Like little stars.
On “Parks and Recreation,” Aubrey Plaza plays April Ludgate-Dwyer, the laconic, snarky former intern who hides her big heart and acute intelligence very well. “Parks” returns for its fifth season this Thursday, and the 28-year-old actress spoke with us about her “weird person” persona, April and her husband Andy’s sexual connection, and her love of magic.
How is it being back on “Parks”?
It’s been going well. It’s been a really different vibe for the first couple of episodes because April and Ben are in D.C., and I’ve been stuck with Adam Scott all day long, which is truly a nightmare. A living nightmare. It’s different, but I’m getting used to it. Thanks for asking.
You guys did some scenes with real politicians, like John McCain and Nancy Pelosi. How was that?
It was really hot. And fun. I got to meet Sen. Barbara Boxer and Olympia Snowe. They were very nice to me, but I kind of stayed away from all the politicians. I can’t say I follow politics extremely closely, but I’m definitely aware of what’s going on in the world. It’s like a weird parallel universe, the politician world and the actor world. There are a lot of similarities, actually. D.C. feels like a big set or something. I can’t explain it, but it didn’t feel completely unfamiliar.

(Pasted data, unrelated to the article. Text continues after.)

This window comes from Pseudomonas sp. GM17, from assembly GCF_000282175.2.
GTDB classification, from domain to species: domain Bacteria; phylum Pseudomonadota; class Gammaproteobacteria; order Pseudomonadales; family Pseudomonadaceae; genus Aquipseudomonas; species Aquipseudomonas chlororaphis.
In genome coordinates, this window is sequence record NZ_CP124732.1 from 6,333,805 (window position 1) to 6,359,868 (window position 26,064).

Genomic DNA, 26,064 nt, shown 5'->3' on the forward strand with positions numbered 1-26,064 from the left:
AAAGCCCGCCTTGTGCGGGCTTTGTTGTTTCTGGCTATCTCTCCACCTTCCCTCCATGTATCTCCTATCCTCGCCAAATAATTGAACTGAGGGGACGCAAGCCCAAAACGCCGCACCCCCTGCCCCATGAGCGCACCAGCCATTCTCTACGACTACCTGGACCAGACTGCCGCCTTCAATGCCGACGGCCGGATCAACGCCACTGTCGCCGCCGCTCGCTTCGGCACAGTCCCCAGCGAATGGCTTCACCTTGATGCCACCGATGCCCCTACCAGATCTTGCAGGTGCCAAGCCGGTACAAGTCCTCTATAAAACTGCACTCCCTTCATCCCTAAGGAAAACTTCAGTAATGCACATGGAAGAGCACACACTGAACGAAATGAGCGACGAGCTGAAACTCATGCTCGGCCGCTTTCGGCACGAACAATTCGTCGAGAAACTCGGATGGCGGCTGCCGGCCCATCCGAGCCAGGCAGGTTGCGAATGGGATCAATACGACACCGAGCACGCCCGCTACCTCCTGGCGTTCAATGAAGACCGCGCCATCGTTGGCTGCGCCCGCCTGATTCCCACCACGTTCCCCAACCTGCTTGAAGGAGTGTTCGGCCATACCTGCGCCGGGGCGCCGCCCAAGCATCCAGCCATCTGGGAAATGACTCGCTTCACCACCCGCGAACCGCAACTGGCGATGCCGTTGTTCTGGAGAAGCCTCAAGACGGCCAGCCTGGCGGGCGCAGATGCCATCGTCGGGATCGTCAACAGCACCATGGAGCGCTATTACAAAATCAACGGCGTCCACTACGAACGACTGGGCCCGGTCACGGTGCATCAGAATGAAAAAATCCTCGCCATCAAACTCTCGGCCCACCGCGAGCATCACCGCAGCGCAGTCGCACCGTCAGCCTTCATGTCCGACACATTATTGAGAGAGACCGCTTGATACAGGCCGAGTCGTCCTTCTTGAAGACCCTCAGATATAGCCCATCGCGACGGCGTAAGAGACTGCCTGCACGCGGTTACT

Well, you’re all public figures; you have people come up to you who know things about you.
Yeah. I think both the senators and the cast have that similar experience. So when we meet each other it’s like we’re telling each other that we both understand how that feels. So we’re like, “Yeah, yeah, yeah. It’s nice to meet you.” But it was really cool to meet them. It’s funny because when you’re on a show like “Parks and Rec” there’s so much pretend politics, pretend congressmen and city councilmen. And when you meet a real-life person, you’re like, “Oh, wow, they’re actually making a difference. Actually doing stuff. That’s kind of cool.” They meet me, and they’re like, “Oh, she’s actually just … a weird person.”
It seems like in some interviews, you do maybe try to come across as the “weird person.”